3. Only slightly off topic: What do you think about a SCOTUS that has a mostly Catholic scriptural interpretation?

    1. @Tsalmon

      The issue for a Supreme Court justice is being faithful to the Constitution. I think Catholics can manage that. Don’t know why you think it might be an issue, but identity politics preoccupies Democrats.

      1. Ahh, the tribalistic response tries to trump what it thinks is the identity politics assertion – I think you may have stalemated yourself Tom.

        1. @Tsalmon

          Actually, I just think it foolish to go where angels fear to tread. What could we possibly gain by dignifying the discussion of that subject?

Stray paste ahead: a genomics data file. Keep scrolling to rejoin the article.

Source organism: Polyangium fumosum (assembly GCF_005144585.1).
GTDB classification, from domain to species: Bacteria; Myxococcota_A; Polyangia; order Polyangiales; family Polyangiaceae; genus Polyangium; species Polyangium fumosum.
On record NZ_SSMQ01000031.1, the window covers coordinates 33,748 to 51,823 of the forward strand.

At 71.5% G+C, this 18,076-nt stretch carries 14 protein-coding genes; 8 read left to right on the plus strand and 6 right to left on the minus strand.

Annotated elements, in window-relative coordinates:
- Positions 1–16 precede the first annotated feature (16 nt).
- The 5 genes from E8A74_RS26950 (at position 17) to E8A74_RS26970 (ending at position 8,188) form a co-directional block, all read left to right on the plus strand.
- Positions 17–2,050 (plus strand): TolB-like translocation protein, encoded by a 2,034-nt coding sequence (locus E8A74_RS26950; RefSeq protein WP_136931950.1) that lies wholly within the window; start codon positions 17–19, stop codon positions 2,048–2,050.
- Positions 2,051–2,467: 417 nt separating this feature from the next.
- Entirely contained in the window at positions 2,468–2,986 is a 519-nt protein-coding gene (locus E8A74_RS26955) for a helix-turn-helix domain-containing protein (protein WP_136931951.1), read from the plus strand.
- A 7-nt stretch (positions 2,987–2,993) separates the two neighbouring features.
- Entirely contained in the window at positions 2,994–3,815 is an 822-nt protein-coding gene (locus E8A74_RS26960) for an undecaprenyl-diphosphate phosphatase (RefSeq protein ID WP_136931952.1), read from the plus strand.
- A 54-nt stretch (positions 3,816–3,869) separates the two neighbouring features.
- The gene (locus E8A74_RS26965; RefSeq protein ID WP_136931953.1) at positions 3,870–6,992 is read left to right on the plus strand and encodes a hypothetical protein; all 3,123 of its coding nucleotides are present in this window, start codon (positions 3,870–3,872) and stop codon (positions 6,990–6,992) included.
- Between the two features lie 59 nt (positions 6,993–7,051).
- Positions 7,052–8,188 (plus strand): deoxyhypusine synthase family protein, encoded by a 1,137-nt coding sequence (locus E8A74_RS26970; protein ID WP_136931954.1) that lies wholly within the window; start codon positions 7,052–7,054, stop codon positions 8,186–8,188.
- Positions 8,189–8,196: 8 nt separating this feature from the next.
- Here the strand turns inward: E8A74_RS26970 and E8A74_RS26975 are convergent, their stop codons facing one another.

1. I think so. I am as well. And Trump’s latest pick quite obviously promotes his Catholicism.

        Given that the majority denomination in this country is Protestant, don’t you find it statistically interesting that Catholics do dominate the denomination of the Court so much?

        Every person is an individual in their faith but we Catholics tend look more toward the Church’s intercessionary role than say the evangelical Protestant denominations do, On the other hand, although most of the church hierarchy is ultra conservative on issues like gay rights, contraception, divorce, birth control and abortion, the lay members of the American Catholic Communion are much more divided. And on some social issues, such as capital punishment and immigrant and refugee rights, I think Catholics tend far toward the liberal side. The same goes for many economic issues.

        I think that the Constitution demands s certain amount of religious neutrality, but I also recognize that perfect religious neutrality is impossible – we have brains that are religiously shaped and our moral patterning is ultimately religious in nature no matter how much we may try to think otherwise.